2. Now it is concerning the work of the Spirit of God, and concerning the man in whom the Spirit of God has worked, that I shall speak this morning, according to the tenor of the text. The text may be read two ways. First it may evidently refer to the Holy Spirit himself. Do you not expect the text to run like this — “The wind blows where it wishes, and you hear its sound, but cannot tell from where it comes, and where it goes: so also is the Spirit of God?” Is that not the way in which you naturally expect the sentence to end? Yes, and I do not doubt that such was really the Saviour’s meaning; but frequently according to the New Testament idiom the truth is not stated as our English modes of speech would lead us to expect: for example, “The kingdom of heaven is like a man who sowed good seed in his ground.” Now the kingdom is not like the man, but like the whole transaction of the parable in which the man is the principal actor. “The kingdom of heaven is like a merchantman seeking goodly pearls,” but the kingdom is not like the man, but the comparison runs into all that the man does. So here the Lord Jesus lays hold of one grand sphere of the Spirit’s operations and mentions it, intending, however, a wider sense. There are certain readings of our text which would make this more clear if we could think them to be allowable, as for example what does not render the Greek word by “wind” at all, but translates it “spirit,” and makes it say, “The Spirit blows where he wishes, and you hear his sound.” I do not adopt that reading, but there are several great authorities in its favour, and this tends to show that our first point is correct. When we have spoken upon that we will take the language in its second sense, in reference to the regenerate man, and then we read, “The wind blows where it wishes, and you hear its sound, but cannot tell from where it comes, and where it goes: so is every man who is born of the Spirit”: he himself, like the Spirit of which he is born, is free, and is mysterious in his ways, but recognised by the sound of his works and life.

3. I. Take the text in reference to THE HOLY SPIRIT HIMSELF.

4. The metaphor is the wind, and, as most of you know, the Hebrew word for “wind” and for “spirit” is the same; and it is interesting to notice that the same is true with the Greek word “pneuma,” which means both “breath” and “spirit,” so that the metaphor which the Saviour used might very naturally grow out of the word which he employed. The wind is air in motion, and is, of course, physical; but air is apparently more spiritual than any of the other elements, except fire, since it is not to be grasped by the hand nor seen with the eye. It is certain that wind really exists, for we hear its sound and observe its various effects, but it is not to be touched, handled, or gazed upon; men cannot buy and sell it, or measure it in scales, or weigh it in balances. We may watch the clouds for as long as we wish, as they hasten along like winged fowl, but the wind which drives them is out of our sight; we observe the waves roused to fury in the tempest, but the breath which so excites them we cannot see. Hence the word becomes all the more excellent a metaphor of that mighty power, the Holy Spirit, of whose existence no man ever doubts who has come under his influence, but who, nevertheless, is not to be tracked in his movements, nor to be seen with respect to his divine person; for he is mysterious, incomprehensible, and divine.

5. The metaphor of the wind cannot fully illustrate the Holy Spirit, as you know; and, consequently, many other natural metaphors are employed, such as fire, dew, water, light, oil, and so on, in order to exhibit all the phases of his influence; but still the wind is a most instructive metaphor as far as it goes, and since we cannot draw out all its teaching in one sermon let us be content to keep as closely as we can to the text.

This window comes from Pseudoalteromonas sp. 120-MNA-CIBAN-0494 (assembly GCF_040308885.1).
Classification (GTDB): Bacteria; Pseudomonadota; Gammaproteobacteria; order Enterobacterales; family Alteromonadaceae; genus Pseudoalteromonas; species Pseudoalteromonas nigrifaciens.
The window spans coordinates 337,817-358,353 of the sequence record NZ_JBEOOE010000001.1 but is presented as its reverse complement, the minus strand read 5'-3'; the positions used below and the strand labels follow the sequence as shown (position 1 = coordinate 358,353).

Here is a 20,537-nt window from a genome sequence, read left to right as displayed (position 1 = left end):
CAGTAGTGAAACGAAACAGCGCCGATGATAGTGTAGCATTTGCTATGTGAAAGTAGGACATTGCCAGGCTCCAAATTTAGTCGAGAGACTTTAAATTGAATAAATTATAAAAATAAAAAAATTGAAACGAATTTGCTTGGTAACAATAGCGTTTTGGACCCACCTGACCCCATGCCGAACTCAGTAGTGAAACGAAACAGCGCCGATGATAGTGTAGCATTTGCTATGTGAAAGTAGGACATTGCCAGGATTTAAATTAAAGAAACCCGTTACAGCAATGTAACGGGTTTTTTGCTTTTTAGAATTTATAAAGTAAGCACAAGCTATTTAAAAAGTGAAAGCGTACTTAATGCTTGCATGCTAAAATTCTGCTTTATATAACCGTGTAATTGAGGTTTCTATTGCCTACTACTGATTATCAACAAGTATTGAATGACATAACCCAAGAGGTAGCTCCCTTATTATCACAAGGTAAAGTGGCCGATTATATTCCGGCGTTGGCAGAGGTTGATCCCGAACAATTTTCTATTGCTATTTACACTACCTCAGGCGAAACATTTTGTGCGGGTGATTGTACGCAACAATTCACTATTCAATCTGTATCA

6. First, the wind is a metaphor of the Holy Spirit in its freeness — “the wind blows where it wishes.” We speak of the wind as the very image of freedom: we say to those who would enthral us, “Go bind the winds,” as for ourselves, we claim to be “free as the winds which roam at their own will.” No one can fetter the wind. Xerxes threw chains into the Hellespont to bind the sea, but even he was not fool enough to talk of forging fetters for the winds. The breezes are not to be dictated to. Caesar may decree what he pleases, but the wind will blow in his face if he looks that way. The Pope may command the gale to change its course, but it will still blow around the Vatican neither less nor more in spite of the holy father and the cardinals. A conference of potentates from all the nations of Europe may sit for a week and resolve unanimously that the east wind shall not blow for the next six months, but it will take no heed of the arrangement, and will cast dust into the counsellors’ eyes, and whistle at their wisdom. No proclamation nor purpose under heaven will be able to affect the wind by so much as half a point of the compass. It will blow according to its own sweet will, where it pleases, when it pleases, how it pleases, and as it pleases, for “the wind blows where it wishes.” So it is, only in a far higher and more emphatic sense, with the Holy Spirit, for he is most free and absolute. You know that the wind is in the hand of God, and that he ordains every zephyr and each tornado: winds arise and tempests blow by order from the supreme throne; but as for the Holy Spirit, he is God himself, and absolutely free, and works according to his own will and pleasure among the sons of men. One nation has been visited by the Holy Spirit and not another — who can tell me why? Why do the heathen lands lie in the dense darkness while the light is concentrated on Britain? Why has the Reformation taken root in England and among the northern nations of Europe, while in Spain and Italy it has left scarcely a trace? Why does the Holy Spirit blow here and not there? Is it not that he does as he wills? “I will have mercy on whom I will have mercy, and I will have compassion on whom I will have compassion” is the declaration of the divine sovereignty, and the Spirit of God in his movements confirms it. Among the nations where the Spirit of God is at work how is it that he blesses one man and not another? How is it that of two men hearing the same sermon, and subject to the same influences at home, one is taken and the other left? Two children nursed at the same breast, and trained by the same parents, grow up to be totally different. He who perishes in sin has no one to blame but himself, but he who is saved ascribes it all to grace — why did that grace come to him? We never dare to lay the fault of man’s not repenting and believing upon God — that rests with the evil will which refused to obey the gospel; but we dare not ascribe the saving difference in the case of the one who believes to any natural goodness in himself, but we attribute it all to the grace of God, and believe that the Holy Spirit works in such to will and to do according to his own good pleasure. But why does he work in us? Why does he work in any of the chosen? Ah, why? “The wind blows where it wishes.”